They start off in World War II. They have to make their own Christmas tree out of scraps of wood and paint it green. They also have to make their own Christmas presents - a spinning top, a seed driller, and sticky carrot fudge. They are given asbestos snow to play with. (Well, not really, but pity the poor 1940s sods who genuinely were.) Dinner is stuffed ox heart. Dad Brandon looks relieved to be called up for Home Guard duty immediately after it is dished up. Pudding looks like our "traditional" family recipe, which includes carrot, apple and potato. Ours is delicious, but the Robshaws' is somewhat spoiled when the girls make a sauce for it that mistakes salt for sugar. Still, at least it means their extra Christmas sugar ration will last into January.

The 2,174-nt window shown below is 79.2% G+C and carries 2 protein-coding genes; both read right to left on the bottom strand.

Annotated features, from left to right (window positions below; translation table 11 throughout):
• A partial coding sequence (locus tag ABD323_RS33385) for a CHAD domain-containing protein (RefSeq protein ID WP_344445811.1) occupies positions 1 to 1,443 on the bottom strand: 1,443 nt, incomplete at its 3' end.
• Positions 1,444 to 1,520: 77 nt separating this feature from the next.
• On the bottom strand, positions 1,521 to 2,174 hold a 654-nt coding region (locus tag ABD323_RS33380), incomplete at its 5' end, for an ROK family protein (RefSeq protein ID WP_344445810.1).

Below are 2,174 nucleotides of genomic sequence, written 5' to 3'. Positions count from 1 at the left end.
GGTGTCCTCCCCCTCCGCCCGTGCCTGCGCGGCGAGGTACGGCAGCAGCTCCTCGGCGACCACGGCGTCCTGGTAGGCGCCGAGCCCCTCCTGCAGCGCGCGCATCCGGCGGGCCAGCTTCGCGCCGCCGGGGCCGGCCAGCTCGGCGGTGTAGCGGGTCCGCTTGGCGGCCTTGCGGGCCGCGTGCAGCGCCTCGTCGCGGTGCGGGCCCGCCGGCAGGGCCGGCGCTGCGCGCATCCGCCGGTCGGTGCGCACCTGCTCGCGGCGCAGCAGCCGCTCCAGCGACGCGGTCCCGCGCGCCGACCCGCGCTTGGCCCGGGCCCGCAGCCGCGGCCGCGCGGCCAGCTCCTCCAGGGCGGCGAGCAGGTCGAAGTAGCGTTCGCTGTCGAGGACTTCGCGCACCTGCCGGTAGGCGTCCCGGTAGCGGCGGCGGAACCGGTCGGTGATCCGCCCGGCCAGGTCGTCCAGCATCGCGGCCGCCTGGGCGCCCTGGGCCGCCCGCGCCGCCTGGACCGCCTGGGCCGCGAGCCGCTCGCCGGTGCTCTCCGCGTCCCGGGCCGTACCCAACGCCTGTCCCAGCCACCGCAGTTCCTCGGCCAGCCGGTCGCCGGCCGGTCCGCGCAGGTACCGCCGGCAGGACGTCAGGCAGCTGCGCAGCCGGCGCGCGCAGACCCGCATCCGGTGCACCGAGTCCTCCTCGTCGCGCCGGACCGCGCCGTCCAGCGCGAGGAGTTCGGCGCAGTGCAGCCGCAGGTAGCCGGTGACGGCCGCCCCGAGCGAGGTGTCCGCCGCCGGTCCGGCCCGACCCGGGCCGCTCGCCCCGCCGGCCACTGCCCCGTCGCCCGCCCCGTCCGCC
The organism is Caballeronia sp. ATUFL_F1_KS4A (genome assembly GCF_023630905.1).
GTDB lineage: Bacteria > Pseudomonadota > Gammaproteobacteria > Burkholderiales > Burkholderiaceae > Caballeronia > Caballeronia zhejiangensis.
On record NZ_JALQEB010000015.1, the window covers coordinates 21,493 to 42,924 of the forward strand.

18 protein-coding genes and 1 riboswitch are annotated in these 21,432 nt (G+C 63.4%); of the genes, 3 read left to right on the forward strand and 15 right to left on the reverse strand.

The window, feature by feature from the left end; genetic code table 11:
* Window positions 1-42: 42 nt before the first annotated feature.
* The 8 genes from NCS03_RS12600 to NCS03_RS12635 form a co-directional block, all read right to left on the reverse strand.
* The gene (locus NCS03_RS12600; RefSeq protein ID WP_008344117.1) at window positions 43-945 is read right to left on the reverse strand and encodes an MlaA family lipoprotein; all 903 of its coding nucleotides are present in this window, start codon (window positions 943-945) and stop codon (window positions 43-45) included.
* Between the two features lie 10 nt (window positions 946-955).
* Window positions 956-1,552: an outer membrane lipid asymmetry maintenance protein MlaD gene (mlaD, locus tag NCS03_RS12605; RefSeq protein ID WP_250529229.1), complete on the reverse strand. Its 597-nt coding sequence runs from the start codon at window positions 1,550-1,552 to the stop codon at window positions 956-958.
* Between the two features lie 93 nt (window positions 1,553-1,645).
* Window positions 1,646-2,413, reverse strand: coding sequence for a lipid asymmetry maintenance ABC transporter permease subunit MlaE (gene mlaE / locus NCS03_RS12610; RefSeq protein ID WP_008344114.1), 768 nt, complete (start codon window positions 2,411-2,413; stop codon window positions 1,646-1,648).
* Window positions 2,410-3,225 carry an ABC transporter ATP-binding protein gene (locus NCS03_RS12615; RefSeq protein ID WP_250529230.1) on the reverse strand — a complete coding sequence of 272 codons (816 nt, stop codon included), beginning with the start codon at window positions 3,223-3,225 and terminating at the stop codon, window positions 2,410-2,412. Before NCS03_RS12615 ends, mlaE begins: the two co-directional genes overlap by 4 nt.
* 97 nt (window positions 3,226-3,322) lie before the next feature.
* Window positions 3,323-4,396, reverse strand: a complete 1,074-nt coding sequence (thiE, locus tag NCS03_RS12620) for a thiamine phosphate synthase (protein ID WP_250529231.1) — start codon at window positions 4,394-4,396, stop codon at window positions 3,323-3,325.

And then - since we are in the Blitz - it's off to the local air raid shelter, where Lionel Blair is waiting. Brandon excitedly gets out his ukelele and they have a little sing-along while Lionel reminisces about performing on Piccadilly Line platforms as a boy. The air raid siren still sends a chill down his spine. The bombing stopped for Christmas in December 1940, but it could hardly have been construed as Peace on Earth in London that year. 100,000 incendiary devices were dropped on the city just a few days later. The stress must have been unbearable. It puts the scrum of panic-buying parents desperate to get their hands on a Tinky Winky 60 years later rather in perspective.